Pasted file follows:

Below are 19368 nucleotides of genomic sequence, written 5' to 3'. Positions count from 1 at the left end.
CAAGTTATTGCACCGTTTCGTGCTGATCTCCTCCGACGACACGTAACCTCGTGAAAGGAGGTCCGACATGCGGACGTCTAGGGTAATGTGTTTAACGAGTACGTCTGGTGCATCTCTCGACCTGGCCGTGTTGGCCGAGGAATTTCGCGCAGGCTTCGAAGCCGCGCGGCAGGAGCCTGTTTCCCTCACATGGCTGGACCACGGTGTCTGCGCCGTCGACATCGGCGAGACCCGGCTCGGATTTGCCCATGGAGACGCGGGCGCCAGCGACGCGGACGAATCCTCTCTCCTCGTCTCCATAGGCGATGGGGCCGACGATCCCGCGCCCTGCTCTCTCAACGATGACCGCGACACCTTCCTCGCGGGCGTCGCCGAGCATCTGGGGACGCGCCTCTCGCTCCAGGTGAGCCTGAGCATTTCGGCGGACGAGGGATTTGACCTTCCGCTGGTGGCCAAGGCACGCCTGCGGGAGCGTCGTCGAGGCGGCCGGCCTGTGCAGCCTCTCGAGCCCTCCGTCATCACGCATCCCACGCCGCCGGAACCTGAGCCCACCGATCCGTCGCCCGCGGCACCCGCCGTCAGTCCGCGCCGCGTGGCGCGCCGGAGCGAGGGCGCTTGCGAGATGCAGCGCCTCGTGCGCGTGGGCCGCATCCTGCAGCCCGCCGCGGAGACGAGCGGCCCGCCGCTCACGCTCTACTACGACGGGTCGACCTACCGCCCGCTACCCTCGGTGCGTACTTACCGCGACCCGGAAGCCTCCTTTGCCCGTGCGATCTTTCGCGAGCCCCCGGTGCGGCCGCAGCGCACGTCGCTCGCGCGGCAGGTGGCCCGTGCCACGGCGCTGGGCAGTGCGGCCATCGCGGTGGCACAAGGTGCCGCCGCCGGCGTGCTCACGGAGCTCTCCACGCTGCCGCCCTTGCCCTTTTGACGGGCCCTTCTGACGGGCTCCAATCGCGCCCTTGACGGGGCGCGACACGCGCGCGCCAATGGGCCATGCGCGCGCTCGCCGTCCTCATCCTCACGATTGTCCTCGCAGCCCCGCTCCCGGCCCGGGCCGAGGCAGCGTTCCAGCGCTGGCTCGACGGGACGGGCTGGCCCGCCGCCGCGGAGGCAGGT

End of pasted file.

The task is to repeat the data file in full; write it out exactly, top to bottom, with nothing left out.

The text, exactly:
Below are 19368 nucleotides of genomic sequence, written 5' to 3'. Positions count from 1 at the left end.
CAAGTTATTGCACCGTTTCGTGCTGATCTCCTCCGACGACACGTAACCTCGTGAAAGGAGGTCCGACATGCGGACGTCTAGGGTAATGTGTTTAACGAGTACGTCTGGTGCATCTCTCGACCTGGCCGTGTTGGCCGAGGAATTTCGCGCAGGCTTCGAAGCCGCGCGGCAGGAGCCTGTTTCCCTCACATGGCTGGACCACGGTGTCTGCGCCGTCGACATCGGCGAGACCCGGCTCGGATTTGCCCATGGAGACGCGGGCGCCAGCGACGCGGACGAATCCTCTCTCCTCGTCTCCATAGGCGATGGGGCCGACGATCCCGCGCCCTGCTCTCTCAACGATGACCGCGACACCTTCCTCGCGGGCGTCGCCGAGCATCTGGGGACGCGCCTCTCGCTCCAGGTGAGCCTGAGCATTTCGGCGGACGAGGGATTTGACCTTCCGCTGGTGGCCAAGGCACGCCTGCGGGAGCGTCGTCGAGGCGGCCGGCCTGTGCAGCCTCTCGAGCCCTCCGTCATCACGCATCCCACGCCGCCGGAACCTGAGCCCACCGATCCGTCGCCCGCGGCACCCGCCGTCAGTCCGCGCCGCGTGGCGCGCCGGAGCGAGGGCGCTTGCGAGATGCAGCGCCTCGTGCGCGTGGGCCGCATCCTGCAGCCCGCCGCGGAGACGAGCGGCCCGCCGCTCACGCTCTACTACGACGGGTCGACCTACCGCCCGCTACCCTCGGTGCGTACTTACCGCGACCCGGAAGCCTCCTTTGCCCGTGCGATCTTTCGCGAGCCCCCGGTGCGGCCGCAGCGCACGTCGCTCGCGCGGCAGGTGGCCCGTGCCACGGCGCTGGGCAGTGCGGCCATCGCGGTGGCACAAGGTGCCGCCGCCGGCGTGCTCACGGAGCTCTCCACGCTGCCGCCCTTGCCCTTTTGACGGGCCCTTCTGACGGGCTCCAATCGCGCCCTTGACGGGGCGCGACACGCGCGCGCCAATGGGCCATGCGCGCGCTCGCCGTCCTCATCCTCACGATTGTCCTCGCAGCCCCGCTCCCGGCCCGGGCCGAGGCAGCGTTCCAGCGCTGGCTCGACGGGACGGGCTGGCCCGCCGCCGCGGAGGCAGGT